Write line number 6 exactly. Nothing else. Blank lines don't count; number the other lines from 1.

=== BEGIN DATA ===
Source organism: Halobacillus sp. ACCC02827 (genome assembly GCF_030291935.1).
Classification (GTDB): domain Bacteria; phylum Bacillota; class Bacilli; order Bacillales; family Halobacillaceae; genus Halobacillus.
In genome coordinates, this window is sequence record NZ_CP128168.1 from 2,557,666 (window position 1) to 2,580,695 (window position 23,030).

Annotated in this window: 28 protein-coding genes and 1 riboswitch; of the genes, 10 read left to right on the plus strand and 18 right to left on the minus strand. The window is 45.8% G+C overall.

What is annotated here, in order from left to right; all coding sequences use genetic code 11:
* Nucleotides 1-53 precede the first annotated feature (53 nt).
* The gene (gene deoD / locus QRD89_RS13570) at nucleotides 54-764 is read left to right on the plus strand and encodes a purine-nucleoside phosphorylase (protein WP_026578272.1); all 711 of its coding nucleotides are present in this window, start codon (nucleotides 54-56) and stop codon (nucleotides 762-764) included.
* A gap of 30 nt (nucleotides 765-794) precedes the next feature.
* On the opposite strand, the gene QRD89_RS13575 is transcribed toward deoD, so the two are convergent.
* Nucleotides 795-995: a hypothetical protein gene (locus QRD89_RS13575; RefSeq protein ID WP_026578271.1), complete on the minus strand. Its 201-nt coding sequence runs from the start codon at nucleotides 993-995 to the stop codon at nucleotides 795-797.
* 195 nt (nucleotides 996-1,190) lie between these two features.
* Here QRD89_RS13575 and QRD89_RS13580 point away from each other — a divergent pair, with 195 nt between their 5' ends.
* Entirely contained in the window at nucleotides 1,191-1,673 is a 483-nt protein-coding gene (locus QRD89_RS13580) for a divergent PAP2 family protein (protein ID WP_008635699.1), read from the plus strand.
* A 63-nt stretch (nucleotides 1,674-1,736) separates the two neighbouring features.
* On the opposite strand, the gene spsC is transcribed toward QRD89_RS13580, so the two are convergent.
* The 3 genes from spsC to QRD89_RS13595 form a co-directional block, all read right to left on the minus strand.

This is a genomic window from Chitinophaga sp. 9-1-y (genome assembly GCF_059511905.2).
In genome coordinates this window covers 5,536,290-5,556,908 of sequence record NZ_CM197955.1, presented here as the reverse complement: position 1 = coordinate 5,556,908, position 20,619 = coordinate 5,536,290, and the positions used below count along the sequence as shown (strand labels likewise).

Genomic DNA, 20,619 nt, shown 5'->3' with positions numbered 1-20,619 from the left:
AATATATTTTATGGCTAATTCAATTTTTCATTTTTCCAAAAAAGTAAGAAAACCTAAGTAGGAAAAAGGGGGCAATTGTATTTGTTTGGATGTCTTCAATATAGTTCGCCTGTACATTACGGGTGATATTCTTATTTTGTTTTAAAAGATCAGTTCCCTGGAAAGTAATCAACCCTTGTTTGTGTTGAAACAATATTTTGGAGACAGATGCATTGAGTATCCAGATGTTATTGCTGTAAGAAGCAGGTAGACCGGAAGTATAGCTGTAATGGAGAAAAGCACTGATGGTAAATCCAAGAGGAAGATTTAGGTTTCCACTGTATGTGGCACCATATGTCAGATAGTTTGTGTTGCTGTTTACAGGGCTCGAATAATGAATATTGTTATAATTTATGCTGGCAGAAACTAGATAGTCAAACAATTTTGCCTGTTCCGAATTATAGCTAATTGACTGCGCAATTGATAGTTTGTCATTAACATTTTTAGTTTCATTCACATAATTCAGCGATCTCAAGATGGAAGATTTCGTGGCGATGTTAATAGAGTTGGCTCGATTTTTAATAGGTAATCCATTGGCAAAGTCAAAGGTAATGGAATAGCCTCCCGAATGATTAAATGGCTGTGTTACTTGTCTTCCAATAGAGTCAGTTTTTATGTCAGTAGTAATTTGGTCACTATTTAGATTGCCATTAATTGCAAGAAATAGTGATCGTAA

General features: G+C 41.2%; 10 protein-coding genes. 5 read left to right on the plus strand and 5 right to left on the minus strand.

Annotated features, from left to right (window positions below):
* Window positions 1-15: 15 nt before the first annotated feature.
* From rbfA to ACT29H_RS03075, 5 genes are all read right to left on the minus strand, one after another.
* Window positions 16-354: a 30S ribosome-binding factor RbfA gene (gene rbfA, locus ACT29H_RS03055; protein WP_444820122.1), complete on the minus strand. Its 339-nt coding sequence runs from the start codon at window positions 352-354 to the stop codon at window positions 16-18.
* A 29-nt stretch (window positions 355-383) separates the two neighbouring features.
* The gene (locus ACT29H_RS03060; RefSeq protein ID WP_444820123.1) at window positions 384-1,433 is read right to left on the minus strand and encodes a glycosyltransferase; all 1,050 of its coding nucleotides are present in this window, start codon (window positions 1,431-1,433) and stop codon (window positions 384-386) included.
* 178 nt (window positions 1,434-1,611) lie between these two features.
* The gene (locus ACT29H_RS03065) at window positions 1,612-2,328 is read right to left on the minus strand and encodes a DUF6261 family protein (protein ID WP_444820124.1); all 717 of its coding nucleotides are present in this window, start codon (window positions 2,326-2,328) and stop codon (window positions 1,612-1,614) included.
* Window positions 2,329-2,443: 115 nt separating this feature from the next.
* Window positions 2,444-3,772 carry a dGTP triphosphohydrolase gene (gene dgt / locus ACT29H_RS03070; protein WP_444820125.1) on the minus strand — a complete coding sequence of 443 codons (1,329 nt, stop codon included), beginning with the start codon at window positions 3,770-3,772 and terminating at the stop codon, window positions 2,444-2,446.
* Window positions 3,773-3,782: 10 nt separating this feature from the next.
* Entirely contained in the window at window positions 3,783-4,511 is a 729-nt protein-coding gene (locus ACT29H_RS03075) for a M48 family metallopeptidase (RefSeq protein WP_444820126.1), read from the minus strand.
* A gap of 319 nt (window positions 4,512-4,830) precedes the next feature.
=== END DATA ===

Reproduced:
* Nucleotides 1-53 precede the first annotated feature (53 nt).